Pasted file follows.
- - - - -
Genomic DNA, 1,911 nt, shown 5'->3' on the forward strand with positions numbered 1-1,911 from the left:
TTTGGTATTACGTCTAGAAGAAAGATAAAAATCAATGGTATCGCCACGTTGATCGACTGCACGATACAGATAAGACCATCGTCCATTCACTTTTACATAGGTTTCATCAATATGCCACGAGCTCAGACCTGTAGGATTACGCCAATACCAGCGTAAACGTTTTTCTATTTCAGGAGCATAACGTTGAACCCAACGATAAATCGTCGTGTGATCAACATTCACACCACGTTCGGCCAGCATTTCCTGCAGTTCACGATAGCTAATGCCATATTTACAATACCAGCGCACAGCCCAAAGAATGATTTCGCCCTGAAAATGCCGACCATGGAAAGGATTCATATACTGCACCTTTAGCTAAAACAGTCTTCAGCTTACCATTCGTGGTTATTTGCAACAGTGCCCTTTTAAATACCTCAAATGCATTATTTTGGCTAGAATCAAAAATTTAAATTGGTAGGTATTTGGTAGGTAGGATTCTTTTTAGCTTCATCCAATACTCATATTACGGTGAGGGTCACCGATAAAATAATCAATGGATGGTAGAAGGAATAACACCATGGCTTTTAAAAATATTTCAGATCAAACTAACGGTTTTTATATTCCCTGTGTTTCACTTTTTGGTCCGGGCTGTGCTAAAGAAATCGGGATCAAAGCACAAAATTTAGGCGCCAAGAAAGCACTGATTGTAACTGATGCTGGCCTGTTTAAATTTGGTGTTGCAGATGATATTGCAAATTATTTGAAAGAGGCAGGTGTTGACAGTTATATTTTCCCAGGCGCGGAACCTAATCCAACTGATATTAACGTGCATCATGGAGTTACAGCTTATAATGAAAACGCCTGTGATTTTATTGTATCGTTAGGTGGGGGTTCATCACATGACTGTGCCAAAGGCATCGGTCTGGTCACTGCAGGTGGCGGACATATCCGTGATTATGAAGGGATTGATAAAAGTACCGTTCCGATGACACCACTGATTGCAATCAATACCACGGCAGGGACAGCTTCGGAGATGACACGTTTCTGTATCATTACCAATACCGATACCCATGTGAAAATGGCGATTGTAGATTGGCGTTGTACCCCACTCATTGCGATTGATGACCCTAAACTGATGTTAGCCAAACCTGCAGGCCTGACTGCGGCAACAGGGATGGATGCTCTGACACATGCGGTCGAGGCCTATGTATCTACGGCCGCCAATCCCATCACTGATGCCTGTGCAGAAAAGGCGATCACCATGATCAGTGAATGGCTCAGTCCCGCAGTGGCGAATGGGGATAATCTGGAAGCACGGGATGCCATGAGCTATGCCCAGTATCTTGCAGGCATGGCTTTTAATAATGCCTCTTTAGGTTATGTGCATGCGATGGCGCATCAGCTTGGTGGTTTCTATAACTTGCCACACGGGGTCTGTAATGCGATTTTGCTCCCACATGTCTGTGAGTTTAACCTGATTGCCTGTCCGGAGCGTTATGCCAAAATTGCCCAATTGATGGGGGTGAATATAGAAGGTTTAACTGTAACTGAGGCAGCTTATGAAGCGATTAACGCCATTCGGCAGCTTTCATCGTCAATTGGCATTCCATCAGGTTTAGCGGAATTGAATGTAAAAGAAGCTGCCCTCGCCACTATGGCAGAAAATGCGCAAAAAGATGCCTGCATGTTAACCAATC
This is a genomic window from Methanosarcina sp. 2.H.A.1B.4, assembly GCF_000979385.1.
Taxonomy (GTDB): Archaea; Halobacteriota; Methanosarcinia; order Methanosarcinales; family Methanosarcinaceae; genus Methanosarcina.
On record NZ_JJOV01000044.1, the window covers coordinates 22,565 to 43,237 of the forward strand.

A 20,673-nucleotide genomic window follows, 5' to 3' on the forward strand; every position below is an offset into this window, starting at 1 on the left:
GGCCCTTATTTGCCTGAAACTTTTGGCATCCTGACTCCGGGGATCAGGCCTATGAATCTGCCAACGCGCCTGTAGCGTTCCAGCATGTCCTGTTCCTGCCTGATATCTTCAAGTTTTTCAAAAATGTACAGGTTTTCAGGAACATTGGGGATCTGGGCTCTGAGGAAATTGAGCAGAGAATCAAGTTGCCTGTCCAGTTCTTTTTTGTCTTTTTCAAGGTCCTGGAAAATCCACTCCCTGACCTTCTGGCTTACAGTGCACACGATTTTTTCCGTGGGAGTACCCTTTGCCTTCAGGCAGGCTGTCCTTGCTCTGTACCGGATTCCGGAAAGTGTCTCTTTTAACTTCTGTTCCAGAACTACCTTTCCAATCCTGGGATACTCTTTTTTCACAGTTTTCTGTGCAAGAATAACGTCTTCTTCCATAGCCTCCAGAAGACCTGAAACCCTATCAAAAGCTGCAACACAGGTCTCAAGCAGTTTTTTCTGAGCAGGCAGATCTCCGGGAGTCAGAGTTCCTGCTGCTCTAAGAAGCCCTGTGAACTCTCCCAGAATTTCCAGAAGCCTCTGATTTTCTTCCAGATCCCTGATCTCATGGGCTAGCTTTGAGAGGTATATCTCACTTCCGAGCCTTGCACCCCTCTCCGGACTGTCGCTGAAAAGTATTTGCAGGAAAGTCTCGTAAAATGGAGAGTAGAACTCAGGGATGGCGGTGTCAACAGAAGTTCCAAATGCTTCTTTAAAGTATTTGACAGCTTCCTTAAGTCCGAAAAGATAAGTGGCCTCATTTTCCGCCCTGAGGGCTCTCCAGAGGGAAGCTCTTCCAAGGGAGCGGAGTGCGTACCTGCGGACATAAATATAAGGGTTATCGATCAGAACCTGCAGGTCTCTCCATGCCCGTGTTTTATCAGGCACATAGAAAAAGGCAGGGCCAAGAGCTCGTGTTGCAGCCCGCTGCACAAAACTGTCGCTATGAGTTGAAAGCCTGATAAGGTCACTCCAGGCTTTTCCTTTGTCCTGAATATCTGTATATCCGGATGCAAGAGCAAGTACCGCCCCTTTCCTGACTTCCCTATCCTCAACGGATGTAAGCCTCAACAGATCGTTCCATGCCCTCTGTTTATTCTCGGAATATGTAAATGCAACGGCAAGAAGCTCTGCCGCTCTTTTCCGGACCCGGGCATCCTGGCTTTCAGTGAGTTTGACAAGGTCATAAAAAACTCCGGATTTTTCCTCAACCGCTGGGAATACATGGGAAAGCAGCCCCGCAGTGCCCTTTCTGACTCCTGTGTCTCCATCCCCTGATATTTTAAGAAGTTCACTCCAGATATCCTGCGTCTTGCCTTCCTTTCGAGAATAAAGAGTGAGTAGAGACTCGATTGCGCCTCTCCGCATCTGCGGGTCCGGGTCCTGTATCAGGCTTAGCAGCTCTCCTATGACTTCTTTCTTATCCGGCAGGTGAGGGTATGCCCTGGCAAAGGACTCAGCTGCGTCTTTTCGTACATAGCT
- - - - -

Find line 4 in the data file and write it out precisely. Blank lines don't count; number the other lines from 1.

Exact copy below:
Taxonomy (GTDB): Archaea; Halobacteriota; Methanosarcinia; order Methanosarcinales; family Methanosarcinaceae; genus Methanosarcina.